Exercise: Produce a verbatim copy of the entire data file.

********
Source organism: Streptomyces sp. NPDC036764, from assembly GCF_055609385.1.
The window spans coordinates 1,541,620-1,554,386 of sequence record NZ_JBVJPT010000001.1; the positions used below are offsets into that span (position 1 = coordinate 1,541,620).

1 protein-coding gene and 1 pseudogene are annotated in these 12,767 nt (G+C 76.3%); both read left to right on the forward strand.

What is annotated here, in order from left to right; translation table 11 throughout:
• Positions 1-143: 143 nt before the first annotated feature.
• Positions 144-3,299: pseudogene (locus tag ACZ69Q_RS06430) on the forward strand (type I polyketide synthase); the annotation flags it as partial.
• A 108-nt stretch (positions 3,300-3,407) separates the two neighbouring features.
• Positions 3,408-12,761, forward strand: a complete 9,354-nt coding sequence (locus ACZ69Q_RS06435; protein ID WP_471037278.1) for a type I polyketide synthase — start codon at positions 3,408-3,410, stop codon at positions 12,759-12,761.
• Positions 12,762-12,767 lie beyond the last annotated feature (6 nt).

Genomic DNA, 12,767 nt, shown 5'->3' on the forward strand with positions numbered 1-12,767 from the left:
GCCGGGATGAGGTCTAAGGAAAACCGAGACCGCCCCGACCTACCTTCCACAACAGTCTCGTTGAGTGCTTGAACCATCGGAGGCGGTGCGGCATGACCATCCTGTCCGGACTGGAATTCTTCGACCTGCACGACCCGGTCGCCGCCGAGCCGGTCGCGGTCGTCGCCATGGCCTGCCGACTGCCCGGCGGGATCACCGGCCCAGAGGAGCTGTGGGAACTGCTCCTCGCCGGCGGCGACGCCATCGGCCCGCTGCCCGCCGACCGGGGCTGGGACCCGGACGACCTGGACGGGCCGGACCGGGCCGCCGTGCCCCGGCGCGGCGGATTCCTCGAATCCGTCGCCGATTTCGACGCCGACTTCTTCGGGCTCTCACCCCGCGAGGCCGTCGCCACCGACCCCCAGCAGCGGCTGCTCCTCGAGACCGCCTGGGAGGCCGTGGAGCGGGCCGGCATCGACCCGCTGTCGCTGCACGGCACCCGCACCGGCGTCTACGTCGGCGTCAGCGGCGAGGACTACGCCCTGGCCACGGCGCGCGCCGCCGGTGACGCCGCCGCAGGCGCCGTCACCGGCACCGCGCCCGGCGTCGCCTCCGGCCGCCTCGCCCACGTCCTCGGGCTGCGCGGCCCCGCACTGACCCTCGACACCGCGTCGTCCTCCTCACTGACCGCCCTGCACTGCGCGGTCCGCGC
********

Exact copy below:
Source organism: Streptomyces sp. NPDC036764, from assembly GCF_055609385.1.
The window spans coordinates 1,541,620-1,554,386 of sequence record NZ_JBVJPT010000001.1; the positions used below are offsets into that span (position 1 = coordinate 1,541,620).

1 protein-coding gene and 1 pseudogene are annotated in these 12,767 nt (G+C 76.3%); both read left to right on the forward strand.

What is annotated here, in order from left to right; translation table 11 throughout:
• Positions 1-143: 143 nt before the first annotated feature.
• Positions 144-3,299: pseudogene (locus tag ACZ69Q_RS06430) on the forward strand (type I polyketide synthase); the annotation flags it as partial.
• A 108-nt stretch (positions 3,300-3,407) separates the two neighbouring features.
• Positions 3,408-12,761, forward strand: a complete 9,354-nt coding sequence (locus ACZ69Q_RS06435; protein ID WP_471037278.1) for a type I polyketide synthase — start codon at positions 3,408-3,410, stop codon at positions 12,759-12,761.
• Positions 12,762-12,767 lie beyond the last annotated feature (6 nt).

Genomic DNA, 12,767 nt, shown 5'->3' on the forward strand with positions numbered 1-12,767 from the left:
GCCGGGATGAGGTCTAAGGAAAACCGAGACCGCCCCGACCTACCTTCCACAACAGTCTCGTTGAGTGCTTGAACCATCGGAGGCGGTGCGGCATGACCATCCTGTCCGGACTGGAATTCTTCGACCTGCACGACCCGGTCGCCGCCGAGCCGGTCGCGGTCGTCGCCATGGCCTGCCGACTGCCCGGCGGGATCACCGGCCCAGAGGAGCTGTGGGAACTGCTCCTCGCCGGCGGCGACGCCATCGGCCCGCTGCCCGCCGACCGGGGCTGGGACCCGGACGACCTGGACGGGCCGGACCGGGCCGCCGTGCCCCGGCGCGGCGGATTCCTCGAATCCGTCGCCGATTTCGACGCCGACTTCTTCGGGCTCTCACCCCGCGAGGCCGTCGCCACCGACCCCCAGCAGCGGCTGCTCCTCGAGACCGCCTGGGAGGCCGTGGAGCGGGCCGGCATCGACCCGCTGTCGCTGCACGGCACCCGCACCGGCGTCTACGTCGGCGTCAGCGGCGAGGACTACGCCCTGGCCACGGCGCGCGCCGCCGGTGACGCCGCCGCAGGCGCCGTCACCGGCACCGCGCCCGGCGTCGCCTCCGGCCGCCTCGCCCACGTCCTCGGGCTGCGCGGCCCCGCACTGACCCTCGACACCGCGTCGTCCTCCTCACTGACCGCCCTGCACTGCGCGGTCCGCGC